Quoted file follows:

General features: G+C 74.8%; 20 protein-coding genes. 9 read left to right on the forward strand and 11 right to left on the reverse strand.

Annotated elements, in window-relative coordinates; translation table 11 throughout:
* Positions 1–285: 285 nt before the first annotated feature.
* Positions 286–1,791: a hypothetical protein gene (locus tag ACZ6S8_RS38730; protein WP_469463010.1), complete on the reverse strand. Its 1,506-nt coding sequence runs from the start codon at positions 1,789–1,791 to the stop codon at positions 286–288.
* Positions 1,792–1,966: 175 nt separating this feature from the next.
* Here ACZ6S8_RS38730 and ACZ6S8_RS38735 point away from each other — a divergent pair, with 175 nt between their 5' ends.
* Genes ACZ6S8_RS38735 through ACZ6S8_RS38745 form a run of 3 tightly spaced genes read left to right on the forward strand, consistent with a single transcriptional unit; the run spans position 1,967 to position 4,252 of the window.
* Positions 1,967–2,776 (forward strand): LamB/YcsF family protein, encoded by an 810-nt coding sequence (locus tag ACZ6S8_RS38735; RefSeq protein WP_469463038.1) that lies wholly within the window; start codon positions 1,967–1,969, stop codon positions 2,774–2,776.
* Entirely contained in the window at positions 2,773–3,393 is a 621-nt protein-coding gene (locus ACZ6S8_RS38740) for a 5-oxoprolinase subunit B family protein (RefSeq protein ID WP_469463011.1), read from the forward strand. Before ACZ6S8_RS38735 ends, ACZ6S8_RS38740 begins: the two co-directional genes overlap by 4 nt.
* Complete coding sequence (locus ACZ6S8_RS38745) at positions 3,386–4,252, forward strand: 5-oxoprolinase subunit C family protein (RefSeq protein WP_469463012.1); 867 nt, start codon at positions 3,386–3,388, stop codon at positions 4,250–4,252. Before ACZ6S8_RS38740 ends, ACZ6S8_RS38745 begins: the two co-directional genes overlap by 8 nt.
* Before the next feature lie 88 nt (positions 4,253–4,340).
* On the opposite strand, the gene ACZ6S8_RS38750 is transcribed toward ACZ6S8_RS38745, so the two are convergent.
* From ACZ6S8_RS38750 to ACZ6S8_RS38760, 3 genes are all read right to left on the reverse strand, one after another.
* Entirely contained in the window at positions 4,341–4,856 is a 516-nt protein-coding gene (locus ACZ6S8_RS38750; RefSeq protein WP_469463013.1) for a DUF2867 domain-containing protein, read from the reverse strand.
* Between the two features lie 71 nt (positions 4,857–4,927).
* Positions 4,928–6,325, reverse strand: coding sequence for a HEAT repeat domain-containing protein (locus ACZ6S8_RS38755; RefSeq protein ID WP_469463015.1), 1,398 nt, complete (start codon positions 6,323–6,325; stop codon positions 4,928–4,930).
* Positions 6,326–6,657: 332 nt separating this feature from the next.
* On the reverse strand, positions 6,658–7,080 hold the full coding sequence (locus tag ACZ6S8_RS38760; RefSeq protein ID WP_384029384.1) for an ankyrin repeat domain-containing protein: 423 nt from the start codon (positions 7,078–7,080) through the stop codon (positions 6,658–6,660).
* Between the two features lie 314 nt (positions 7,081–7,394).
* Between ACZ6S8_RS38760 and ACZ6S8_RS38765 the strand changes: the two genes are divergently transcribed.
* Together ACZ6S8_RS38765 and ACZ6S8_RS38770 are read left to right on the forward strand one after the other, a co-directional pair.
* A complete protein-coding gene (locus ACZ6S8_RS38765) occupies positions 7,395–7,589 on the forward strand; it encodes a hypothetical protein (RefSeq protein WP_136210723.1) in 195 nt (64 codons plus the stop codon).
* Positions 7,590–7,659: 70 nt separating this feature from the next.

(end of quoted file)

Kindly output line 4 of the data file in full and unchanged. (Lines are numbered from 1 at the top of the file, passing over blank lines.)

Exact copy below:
* Positions 286–1,791: a hypothetical protein gene (locus tag ACZ6S8_RS38730; protein WP_469463010.1), complete on the reverse strand. Its 1,506-nt coding sequence runs from the start codon at positions 1,789–1,791 to the stop codon at positions 286–288.